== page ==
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Conspiracy Theory
Albert Chen
October 27, 2008
IT WAS beginning to look like Barry Bonds (right) might quietly fade into retirement—but not so fast. Last week the players' association said it had evidence that team owners acted in concert to keep the former Giants outfielder and current free agent from signing with another club this season. It's a damning charge, but because the union agreed with the commissioner's office to delay the filing of a collusion grievance, presumably until after Bonds's BALCO perjury trial in March, it could be months before it's known what that evidence actually is. "There were numerous things that occurred that made me believe that clubs were acting in concert," Bonds's agent, Jeff Borris, said. "When I testify as a witness in the case, I will delineate each and every one of them."
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October 27, 2008

Conspiracy Theory

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IT WAS beginning to look like Barry Bonds (right) might quietly fade into retirement—but not so fast. Last week the players' association said it had evidence that team owners acted in concert to keep the former Giants outfielder and current free agent from signing with another club this season. It's a damning charge, but because the union agreed with the commissioner's office to delay the filing of a collusion grievance, presumably until after Bonds's BALCO perjury trial in March, it could be months before it's known what that evidence actually is. "There were numerous things that occurred that made me believe that clubs were acting in concert," Bonds's agent, Jeff Borris, said. "When I testify as a witness in the case, I will delineate each and every one of them."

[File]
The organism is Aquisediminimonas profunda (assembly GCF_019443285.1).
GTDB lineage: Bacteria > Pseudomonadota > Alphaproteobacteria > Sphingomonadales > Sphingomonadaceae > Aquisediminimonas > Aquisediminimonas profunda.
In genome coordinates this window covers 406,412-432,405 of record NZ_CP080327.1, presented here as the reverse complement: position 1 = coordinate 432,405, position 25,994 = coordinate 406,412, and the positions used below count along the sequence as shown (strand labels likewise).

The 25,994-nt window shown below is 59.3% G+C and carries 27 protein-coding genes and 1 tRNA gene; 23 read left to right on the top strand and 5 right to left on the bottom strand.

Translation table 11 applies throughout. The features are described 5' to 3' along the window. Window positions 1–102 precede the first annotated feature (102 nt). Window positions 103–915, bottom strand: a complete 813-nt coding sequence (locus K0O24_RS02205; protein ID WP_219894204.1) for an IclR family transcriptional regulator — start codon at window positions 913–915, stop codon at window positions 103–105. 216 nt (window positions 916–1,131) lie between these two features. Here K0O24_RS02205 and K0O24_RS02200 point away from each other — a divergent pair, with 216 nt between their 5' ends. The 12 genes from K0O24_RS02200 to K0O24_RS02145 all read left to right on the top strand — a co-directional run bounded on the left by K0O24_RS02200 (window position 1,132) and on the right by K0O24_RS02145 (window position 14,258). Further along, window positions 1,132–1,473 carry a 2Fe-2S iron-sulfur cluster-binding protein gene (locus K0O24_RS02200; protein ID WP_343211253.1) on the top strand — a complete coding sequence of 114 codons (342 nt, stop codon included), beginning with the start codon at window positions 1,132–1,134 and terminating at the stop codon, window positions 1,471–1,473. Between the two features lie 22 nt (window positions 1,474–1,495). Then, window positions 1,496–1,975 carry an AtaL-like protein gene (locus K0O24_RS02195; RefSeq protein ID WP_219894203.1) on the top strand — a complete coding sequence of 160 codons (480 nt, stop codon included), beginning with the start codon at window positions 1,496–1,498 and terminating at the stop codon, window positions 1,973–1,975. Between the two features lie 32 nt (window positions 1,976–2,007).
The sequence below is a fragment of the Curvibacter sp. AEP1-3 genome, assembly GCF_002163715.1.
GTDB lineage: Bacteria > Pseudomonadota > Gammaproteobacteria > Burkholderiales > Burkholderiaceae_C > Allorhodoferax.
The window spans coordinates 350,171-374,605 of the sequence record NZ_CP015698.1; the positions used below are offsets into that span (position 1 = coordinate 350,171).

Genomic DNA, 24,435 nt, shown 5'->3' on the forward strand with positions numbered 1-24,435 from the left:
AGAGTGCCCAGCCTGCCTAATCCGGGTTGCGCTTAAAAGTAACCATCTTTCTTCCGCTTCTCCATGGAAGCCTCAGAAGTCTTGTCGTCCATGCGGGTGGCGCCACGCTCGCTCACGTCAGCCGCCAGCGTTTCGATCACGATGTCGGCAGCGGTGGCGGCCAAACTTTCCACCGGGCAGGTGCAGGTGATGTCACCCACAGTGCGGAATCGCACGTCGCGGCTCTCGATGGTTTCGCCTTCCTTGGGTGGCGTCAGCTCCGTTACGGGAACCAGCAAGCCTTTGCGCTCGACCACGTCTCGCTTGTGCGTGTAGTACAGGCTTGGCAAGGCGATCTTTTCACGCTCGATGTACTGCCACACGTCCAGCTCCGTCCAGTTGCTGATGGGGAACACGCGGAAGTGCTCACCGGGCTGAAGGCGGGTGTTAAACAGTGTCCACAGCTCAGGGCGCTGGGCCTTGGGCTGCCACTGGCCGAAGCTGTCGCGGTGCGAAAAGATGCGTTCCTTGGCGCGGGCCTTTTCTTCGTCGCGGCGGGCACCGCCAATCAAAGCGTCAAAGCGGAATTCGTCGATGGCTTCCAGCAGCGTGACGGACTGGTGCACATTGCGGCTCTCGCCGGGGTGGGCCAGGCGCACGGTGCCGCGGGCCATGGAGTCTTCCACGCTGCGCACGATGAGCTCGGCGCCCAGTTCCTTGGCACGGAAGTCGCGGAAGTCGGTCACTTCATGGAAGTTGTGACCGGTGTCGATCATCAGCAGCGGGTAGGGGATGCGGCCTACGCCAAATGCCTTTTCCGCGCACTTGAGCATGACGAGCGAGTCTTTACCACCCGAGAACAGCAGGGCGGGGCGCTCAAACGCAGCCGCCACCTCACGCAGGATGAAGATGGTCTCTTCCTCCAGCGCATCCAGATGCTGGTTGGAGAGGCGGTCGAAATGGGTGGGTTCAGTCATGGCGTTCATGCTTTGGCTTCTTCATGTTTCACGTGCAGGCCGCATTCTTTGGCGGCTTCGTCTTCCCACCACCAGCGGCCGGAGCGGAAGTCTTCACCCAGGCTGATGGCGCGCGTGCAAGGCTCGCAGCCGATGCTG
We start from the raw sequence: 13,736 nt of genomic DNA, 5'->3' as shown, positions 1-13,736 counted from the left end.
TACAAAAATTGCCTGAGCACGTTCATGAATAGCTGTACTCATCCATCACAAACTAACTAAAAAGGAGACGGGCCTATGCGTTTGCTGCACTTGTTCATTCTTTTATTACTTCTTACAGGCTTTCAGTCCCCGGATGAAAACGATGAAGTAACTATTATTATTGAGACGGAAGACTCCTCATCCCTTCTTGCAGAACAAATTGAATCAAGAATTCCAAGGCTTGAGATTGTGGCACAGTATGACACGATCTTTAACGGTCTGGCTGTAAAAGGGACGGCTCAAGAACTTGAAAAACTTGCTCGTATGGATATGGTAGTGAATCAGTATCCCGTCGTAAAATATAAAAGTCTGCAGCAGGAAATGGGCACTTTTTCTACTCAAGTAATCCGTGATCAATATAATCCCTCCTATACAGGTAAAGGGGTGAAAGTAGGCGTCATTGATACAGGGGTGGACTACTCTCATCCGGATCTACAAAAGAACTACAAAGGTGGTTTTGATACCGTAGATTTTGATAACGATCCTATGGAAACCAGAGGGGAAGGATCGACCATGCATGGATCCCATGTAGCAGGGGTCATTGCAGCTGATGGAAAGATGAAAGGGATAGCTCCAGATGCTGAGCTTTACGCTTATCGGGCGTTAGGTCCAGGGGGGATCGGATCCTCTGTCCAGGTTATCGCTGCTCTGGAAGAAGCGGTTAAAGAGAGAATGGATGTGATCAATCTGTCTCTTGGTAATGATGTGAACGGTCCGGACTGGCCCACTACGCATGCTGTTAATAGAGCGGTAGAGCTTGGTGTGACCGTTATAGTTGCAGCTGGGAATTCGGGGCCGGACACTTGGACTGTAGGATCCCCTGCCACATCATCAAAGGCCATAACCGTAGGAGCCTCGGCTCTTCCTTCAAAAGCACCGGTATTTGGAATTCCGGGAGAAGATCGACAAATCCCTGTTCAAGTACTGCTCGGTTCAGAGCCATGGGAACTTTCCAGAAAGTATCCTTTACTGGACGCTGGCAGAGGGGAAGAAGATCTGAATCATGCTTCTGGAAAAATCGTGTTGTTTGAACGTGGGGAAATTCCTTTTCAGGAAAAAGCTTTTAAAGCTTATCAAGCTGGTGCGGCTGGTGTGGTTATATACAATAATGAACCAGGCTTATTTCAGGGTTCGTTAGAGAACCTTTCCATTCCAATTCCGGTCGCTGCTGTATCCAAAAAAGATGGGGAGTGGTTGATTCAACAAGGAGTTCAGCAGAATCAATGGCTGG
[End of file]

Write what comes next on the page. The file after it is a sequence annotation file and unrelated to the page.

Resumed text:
The commissioner's office has denied any conspiracy against Bonds, but in the 1980s owners lost three collusion grievances and paid $280 million in penalties for artificially holding down free-agent salaries. If an arbiter finds them guilty of conspiring, the 44-year-old slugger could be in for a big payday. The collective bargaining agreement allows for triple damages from lost earnings, meaning Bonds, who made $15 million in 2007, could make more than $40 million from his lost 2008 season alone—and more if it's determined that his career was shortened by two or three seasons. (The damages would most likely be paid by Major League Baseball.)

Borris says Bonds, who offered to play this season for the minimum salary of $390,000, wants to play in 2009. Even if owners are punished for blackballing the slugger, there's no guarantee he'll get an offer. But if we've seen the last of the alltime home run king on the field, Bonds may nevertheless savor victory one more time.

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